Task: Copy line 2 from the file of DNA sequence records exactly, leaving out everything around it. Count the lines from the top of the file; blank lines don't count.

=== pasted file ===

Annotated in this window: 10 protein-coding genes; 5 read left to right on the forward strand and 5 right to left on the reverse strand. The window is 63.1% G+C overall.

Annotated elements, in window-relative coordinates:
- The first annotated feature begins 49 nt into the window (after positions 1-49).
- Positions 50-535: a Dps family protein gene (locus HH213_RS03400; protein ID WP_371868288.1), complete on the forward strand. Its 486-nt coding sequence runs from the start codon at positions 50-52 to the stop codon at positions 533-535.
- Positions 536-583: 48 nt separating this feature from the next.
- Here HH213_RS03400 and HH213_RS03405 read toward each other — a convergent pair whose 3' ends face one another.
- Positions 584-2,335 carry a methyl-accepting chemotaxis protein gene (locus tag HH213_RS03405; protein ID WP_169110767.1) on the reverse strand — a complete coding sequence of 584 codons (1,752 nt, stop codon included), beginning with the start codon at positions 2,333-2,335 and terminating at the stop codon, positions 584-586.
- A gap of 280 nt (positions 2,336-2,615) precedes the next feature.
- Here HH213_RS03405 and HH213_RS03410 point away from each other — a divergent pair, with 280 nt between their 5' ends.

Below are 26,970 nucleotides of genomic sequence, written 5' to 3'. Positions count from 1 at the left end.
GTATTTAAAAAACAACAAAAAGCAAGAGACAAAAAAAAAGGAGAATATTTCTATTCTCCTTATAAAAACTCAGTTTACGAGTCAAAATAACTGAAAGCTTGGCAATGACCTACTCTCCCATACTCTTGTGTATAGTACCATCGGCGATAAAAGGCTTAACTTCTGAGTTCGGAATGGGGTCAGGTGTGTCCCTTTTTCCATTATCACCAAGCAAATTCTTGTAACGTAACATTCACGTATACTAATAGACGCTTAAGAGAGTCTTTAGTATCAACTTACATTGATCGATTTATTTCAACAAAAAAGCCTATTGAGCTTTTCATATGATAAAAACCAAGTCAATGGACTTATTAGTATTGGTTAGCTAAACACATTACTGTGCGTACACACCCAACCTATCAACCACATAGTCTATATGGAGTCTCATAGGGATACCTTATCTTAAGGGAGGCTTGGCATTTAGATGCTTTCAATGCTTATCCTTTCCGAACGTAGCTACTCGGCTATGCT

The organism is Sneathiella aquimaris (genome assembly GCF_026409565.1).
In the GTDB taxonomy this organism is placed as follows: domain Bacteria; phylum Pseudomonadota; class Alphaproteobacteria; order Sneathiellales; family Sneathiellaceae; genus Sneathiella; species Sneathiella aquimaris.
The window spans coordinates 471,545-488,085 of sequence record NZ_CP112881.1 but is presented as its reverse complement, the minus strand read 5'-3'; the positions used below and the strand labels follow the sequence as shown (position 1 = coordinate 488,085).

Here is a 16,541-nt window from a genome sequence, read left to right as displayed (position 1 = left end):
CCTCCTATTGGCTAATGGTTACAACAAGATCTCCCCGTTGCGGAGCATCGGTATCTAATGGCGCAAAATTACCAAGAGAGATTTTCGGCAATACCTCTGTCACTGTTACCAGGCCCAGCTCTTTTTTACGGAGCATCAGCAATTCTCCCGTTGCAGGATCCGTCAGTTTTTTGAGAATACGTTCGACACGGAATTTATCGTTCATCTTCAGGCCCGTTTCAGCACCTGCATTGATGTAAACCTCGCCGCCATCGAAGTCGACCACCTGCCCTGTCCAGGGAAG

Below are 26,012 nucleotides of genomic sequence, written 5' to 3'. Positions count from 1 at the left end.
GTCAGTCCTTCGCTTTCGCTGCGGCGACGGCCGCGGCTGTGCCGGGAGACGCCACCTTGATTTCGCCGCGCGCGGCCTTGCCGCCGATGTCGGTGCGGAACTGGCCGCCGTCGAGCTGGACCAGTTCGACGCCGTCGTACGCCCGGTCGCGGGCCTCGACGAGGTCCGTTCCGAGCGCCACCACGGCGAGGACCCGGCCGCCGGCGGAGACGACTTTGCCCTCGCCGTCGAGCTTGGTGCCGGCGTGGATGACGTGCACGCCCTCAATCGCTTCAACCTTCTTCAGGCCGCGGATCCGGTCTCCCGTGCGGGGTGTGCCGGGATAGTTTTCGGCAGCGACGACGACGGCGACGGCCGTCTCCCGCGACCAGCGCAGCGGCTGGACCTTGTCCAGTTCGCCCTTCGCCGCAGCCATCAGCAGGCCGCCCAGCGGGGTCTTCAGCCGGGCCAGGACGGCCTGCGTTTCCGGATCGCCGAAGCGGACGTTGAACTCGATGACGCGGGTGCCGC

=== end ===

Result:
Annotated elements, in window-relative coordinates: